I've always been what they call a "daddy's girl," and proud of it. "Daddy's girl" sounds smart, game, and winning. Daddy's girls know how to wrap stern men around their little fingers, cleverly winning smiles from curmudgeons. They know how to catch a busy man's eye. But it's so much more than that. It's drive and it's direction. It's shiny cars and client lists. Studies show that women who've been encouraged by their fathers are more "successful" in life -- that these are the women who achieve the most status, money, and power.
And to all the above I now say: Huh? My father was a hero who saved lives at Dachau concentration camp, where he himself was imprisoned. He was athletic, charismatic, driven, brilliant. Androgen was his middle name, and even though I had a brother, he chose me as his heir. But heir to what? War brings heroes; in times of peace, medals go to the champs. As an immigrant in a land of opportunity, my father wanted me to be the "best." The best grades, the best schools, the best career, the best job in the best career. Grades and awards were my ribbons and medals. I was the Olga Korbut of academia, rising to the ranks of Yale Law School's women (fewer than 80 eager souls in my year), later choosing to work at one of the toughest firms on Wall Street. And I did so as a corporate litigator -- law's answer to the gritty neurosurgeon. Pounding out pointless, hostile briefs, hazed with humiliating tests of grit: Machismo was my badge of excellence. Would you work through night for days on end? Would you travel on weekends? Would you check your mail on vacation? Would you be willing, if called upon, to miss your grandpa's funeral? How proud I was to salute these absurdities, to be as good as any man. Oh, I leaned in with all my might, as any great gal would.
When you lean over too hard, you fall. And that's the great thing. Because over the years, I've realized that there is no "best," that there is no "power," that there is no "success" absolute, and that we Daddy's girls are teetering on our too-high heels for a reason. We're not too weak to make the grade. We just might not want to go along with the pretense that there is a "grade" to make. Let's take the foot gear off and feel terra firma.
How ridiculous it is to want to be better than anyone else. How ordinal, how childish, how unkind not only to others but to ourselves. Armor and armaments are clumsy tools with which to grasp the complexity and rich loaminess of life. How dumb it is to prove we're tough, when it's our hearts -- our very human sensibilities -- that could change the world entire. Yes, I left the law. I became a writer -- no sure success there -- and I had children - no sure success there, either. In real life, there are no grades but your character, no finish lines but mortality. And women have always been there at those critical points -- teachers and nurses and nannies and mothers. They've had the time for all this vagueness, this very vital, tender, winding course.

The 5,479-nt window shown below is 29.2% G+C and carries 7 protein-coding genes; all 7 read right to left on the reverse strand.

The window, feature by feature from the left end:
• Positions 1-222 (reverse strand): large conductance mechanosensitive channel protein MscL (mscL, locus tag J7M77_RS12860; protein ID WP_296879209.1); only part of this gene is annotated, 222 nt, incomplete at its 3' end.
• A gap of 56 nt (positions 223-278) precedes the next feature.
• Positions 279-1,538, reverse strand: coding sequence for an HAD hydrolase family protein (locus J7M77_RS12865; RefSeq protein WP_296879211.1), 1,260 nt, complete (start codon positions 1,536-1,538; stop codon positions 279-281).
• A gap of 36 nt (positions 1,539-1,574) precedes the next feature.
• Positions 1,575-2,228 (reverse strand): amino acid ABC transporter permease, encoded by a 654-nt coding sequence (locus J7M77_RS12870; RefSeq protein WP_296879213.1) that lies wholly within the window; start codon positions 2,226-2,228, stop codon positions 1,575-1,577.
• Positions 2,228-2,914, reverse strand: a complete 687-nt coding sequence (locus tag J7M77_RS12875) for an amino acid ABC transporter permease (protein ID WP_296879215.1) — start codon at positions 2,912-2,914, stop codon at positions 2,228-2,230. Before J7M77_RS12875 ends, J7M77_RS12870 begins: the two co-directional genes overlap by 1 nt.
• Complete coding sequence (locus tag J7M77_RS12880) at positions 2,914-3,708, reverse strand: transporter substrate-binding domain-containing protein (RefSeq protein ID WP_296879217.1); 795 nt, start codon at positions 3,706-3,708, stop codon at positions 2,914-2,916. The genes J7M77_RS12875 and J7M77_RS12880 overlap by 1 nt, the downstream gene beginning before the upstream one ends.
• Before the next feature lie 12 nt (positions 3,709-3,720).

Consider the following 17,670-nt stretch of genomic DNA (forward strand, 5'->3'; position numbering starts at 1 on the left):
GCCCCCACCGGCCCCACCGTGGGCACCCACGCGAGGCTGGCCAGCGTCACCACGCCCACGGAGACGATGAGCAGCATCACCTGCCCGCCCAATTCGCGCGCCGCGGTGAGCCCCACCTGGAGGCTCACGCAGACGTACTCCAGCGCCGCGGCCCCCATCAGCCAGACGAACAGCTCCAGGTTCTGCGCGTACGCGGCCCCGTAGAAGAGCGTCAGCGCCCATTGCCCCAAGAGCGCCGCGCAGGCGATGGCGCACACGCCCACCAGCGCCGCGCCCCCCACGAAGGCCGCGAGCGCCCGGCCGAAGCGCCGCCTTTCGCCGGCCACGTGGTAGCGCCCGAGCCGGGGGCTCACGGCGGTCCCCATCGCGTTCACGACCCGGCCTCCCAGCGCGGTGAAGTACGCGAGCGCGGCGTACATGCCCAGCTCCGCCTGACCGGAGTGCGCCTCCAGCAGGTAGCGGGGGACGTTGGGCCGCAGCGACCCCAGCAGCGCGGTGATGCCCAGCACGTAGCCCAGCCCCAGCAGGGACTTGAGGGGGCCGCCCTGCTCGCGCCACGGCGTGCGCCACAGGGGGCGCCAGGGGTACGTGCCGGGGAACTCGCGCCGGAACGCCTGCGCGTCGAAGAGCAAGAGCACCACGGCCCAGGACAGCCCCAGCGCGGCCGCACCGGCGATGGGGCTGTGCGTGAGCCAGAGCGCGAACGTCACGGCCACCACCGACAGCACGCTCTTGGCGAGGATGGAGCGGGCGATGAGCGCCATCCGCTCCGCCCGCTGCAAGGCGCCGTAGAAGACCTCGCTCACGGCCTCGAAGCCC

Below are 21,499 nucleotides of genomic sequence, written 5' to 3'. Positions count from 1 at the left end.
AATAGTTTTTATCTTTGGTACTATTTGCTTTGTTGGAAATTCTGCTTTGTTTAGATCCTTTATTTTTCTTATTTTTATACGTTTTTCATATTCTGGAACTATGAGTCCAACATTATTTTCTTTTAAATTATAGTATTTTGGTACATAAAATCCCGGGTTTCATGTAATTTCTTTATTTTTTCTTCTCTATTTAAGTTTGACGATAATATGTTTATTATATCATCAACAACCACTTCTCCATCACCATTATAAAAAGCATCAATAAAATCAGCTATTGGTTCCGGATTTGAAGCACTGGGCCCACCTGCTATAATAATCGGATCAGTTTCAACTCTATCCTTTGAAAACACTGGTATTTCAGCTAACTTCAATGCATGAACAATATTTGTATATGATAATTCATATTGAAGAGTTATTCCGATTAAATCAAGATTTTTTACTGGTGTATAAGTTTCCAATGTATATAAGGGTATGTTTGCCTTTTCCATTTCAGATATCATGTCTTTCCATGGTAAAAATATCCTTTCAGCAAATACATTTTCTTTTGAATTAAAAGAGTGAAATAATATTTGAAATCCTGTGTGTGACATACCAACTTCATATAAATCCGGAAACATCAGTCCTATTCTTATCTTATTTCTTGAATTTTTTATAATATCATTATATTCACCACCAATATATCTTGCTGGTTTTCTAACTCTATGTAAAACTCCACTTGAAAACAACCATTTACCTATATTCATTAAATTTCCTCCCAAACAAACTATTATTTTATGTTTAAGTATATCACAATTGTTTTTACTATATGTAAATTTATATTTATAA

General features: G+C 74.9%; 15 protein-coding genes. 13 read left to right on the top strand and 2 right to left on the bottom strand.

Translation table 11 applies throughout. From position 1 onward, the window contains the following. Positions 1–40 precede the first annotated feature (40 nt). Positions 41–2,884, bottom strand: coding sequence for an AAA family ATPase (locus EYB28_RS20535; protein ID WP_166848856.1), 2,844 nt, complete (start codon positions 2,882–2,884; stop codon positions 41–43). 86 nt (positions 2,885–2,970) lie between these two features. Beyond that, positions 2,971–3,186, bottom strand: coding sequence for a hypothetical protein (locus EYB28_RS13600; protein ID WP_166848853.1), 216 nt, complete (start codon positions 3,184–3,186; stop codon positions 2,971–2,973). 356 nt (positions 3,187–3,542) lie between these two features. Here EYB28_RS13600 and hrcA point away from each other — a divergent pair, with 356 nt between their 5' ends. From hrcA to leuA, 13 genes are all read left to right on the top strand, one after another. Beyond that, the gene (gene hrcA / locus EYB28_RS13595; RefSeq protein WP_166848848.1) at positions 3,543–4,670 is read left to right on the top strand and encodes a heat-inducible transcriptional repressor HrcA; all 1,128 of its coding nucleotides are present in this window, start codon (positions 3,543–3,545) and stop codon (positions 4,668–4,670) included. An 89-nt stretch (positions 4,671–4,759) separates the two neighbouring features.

I know this now that both my parents are gone. I wrote a memoir called The Watchmaker's Daughter, and despite the title, the process of composing this book opened my eyes to our common paternalistic folly. While my father was more than glorious, my mother -- whose career as a concert pianist was aborted by the Nazis -- was equally so. Her nimble hands were as willing to shell peas as to pound romantic chords. She was the one who fought for our small joys, running up and down the hills with her grocery wagon in a search for the perfect tomato. She was the one who did errands for her brilliant husband, breathless up and down the midtown avenues, so that he could take pride in being one of the world's premiere watchmakers. In talking about my mother, I often quote Grey's elegy, the lines that say: "Full many a flower is born to blush unseen/And waste its sweetness on the desert air." She was that flower, and after her death I saw her and I felt her sweetness. None of it was wasted.
At the end of her life, my mother had hoped to take some courses on "Women's Studies." My father was gone by then, and I supposed she wondered why she in his absence she felt like what she called "a nothing," how the world seemed to mock her decades of service. She could still play Chopin so beautifully it could make you see stars outside and candlelight within, yet no one was listening in the concert hall. But I was listening all my life, and the music swells even louder now. I am my mother when I think of others instead of only myself. I am her girl when I make art that may not be adored, but make it anyway, or when I love my children with no expectation of reward but their happiness. I am my mother when I write about her even though she is not here -- when I write out of what is now an unrequited love. Her name was Gita Were-Bey, and she could teach that course on Women's Studies any day.
This Mother's Day, I have one humble wish: that we realize that we are "Mommy's Girls" (and even "Mommy's Boys") and that we do so not with shame but pride. That touch of grace cannot be graded, measured, or ranked -- but that's true of all the best things. One day a year is not enough to acknowledge or emulate the heart of motherhood. It may take a lifetime to get that bouquet, and Gita, here is yours.